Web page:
White Rock and Poudre Wilderness
  • Location: Roosevelt National Forest on the southern side of the Cache La Poudre Wilderness, Colorado
  • Access: From Ted's Place at the intersection of Hwy 287 and Hwy 14, head west on Hwy 14 25.1 miles, then turn south on the Pingree Park Rd (63E) and drive 7.8 miles to Flowers Road (closed in winter about 100 yards beyond).
  • Trail: Head up Flowers Rd 1.5 miles, then head north into the trees or look for the old mine road to lead to White Rock in ~200 yards. To get to the high point of the Poudre Wilderness, head north ~1/4 mile to the next significant bump. The loop as described below is ~4 miles.
  • Maps: USGS 1:24K quads: Pingree Park, Crystal Mt
  • Dogs: No problem
  • Fees: None
  • Weather: Current conditions    Local Forecast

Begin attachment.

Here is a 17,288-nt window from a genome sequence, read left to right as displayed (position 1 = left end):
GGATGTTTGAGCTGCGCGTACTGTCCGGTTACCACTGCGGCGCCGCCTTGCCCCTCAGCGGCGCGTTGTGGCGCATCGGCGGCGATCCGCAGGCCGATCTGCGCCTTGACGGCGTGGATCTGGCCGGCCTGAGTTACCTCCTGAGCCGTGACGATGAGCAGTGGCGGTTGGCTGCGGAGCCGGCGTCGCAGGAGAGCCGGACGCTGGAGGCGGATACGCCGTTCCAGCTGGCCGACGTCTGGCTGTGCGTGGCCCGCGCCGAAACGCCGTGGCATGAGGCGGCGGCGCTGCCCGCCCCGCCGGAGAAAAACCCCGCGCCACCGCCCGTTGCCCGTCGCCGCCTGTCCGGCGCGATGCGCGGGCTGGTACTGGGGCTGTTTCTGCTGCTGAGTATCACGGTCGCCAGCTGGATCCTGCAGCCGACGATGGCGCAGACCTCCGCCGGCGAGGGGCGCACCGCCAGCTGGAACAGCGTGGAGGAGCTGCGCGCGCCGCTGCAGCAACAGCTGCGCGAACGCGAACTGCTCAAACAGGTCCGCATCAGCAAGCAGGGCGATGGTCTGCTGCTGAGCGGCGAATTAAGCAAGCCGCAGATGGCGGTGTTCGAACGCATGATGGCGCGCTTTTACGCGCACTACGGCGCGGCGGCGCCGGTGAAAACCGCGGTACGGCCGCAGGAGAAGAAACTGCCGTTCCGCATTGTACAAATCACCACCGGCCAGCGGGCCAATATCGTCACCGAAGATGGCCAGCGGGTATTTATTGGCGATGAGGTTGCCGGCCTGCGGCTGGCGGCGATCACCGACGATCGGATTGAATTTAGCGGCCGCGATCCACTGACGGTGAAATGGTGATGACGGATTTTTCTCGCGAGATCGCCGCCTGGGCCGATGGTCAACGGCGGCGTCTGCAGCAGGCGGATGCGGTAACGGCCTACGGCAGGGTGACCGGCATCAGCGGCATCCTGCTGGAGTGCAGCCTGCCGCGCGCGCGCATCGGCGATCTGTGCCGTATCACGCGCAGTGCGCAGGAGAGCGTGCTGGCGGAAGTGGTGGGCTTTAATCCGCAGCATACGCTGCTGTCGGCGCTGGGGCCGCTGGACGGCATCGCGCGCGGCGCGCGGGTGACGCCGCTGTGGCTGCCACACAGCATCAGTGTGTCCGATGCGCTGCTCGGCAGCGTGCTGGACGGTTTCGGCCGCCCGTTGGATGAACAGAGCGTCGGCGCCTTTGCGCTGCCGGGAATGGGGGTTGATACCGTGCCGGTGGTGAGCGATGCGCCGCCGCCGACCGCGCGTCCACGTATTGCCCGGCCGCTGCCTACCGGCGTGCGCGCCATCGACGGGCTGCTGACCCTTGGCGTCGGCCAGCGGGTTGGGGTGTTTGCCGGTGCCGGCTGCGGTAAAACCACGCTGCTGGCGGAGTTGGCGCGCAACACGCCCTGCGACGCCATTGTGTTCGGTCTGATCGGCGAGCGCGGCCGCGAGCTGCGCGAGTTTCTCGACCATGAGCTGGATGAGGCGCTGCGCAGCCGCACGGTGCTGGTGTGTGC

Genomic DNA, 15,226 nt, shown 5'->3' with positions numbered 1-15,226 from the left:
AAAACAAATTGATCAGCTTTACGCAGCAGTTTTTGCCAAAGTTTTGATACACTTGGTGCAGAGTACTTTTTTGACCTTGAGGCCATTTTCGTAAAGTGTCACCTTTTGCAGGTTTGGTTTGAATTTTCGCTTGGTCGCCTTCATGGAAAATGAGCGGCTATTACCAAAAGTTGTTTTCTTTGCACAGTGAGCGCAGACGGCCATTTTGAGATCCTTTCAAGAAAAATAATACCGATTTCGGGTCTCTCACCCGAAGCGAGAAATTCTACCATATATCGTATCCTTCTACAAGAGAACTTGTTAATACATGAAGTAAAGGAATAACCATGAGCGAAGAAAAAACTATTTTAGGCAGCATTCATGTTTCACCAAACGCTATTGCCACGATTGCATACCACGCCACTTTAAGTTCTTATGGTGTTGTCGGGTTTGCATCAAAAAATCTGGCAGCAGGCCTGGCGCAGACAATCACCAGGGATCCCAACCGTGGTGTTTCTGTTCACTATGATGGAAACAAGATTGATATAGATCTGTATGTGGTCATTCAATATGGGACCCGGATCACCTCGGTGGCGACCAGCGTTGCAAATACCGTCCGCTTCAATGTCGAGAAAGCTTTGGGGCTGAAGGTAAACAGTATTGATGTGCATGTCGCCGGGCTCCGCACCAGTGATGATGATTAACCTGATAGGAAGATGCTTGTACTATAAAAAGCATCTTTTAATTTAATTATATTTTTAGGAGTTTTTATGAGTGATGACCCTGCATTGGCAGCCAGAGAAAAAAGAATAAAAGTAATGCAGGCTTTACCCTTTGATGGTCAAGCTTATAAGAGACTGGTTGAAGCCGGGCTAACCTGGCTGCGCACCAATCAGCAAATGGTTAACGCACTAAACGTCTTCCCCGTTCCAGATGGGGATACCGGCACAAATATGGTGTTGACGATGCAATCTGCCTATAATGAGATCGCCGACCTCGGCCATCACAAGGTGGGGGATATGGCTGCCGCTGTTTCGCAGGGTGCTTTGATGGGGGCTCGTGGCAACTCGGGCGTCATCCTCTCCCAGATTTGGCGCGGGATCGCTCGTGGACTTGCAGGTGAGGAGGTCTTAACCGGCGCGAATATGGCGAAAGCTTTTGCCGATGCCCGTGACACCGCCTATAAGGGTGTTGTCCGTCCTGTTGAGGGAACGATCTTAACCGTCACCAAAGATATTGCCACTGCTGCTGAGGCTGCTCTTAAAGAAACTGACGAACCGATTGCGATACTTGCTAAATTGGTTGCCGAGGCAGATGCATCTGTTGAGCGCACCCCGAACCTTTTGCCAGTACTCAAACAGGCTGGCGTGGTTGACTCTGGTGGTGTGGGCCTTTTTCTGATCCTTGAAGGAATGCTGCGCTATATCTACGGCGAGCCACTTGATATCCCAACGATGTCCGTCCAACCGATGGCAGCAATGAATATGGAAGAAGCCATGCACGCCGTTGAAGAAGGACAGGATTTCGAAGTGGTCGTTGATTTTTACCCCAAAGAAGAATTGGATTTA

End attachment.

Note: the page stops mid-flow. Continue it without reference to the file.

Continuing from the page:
Under surprisingly favorable driving conditions, given the mini-blizzard from the night before, I drove south under a wonderfully clear sky to LaPorte where I met Joe Grim, the face behind the hiking website at www.joeandfrede.com, and his friend, Luke, at 7:30. I hopped in Joeís car and we drove northwest to the Poudre Canyon and enjoyed the snow dusting on the pines and rocks all the way to the Pingree Park Rd, then up to the seasonal closure gate at Flowers Road where we stopped the car, zipped up gaiters, slipped on gloves and hats and shouldered packs before heading up Flowers Road through a fresh layer of snow. The unfettered sunshine was warming things up quickly, and though it had been 14 degrees in Loveland only 2 hours before, it had already risen to 31. We walked up the narrow road between ranks of lodgepole pine and Douglas fir, pressing the dayís first footprints into the snow. A light northwest wind was blowing, but not enough to keep things from feeling very comfortable. Iím generally a pretty goal-oriented hiker, planning out hikes long in advance to be sure of reaching a particular destination in a particular way (with a few notable exceptions), but on this trip I left all the planning to someone else, because with Joe and Luke I was hiking with a couple of focused hikers armed with GPS units and a destination. Two destinations, in fact. The first was White Rock, a rocky outcrop of white quartzite sitting at 8784 feet and just above the now-defunct White Rock Quarry (both named fully 100% without creativity), and the second was a nearby peak just inside the Cache La Poudre Wilderness sitting around 8695 feet, high enough to earn it the title of the highest point in the Poudre Wilderness.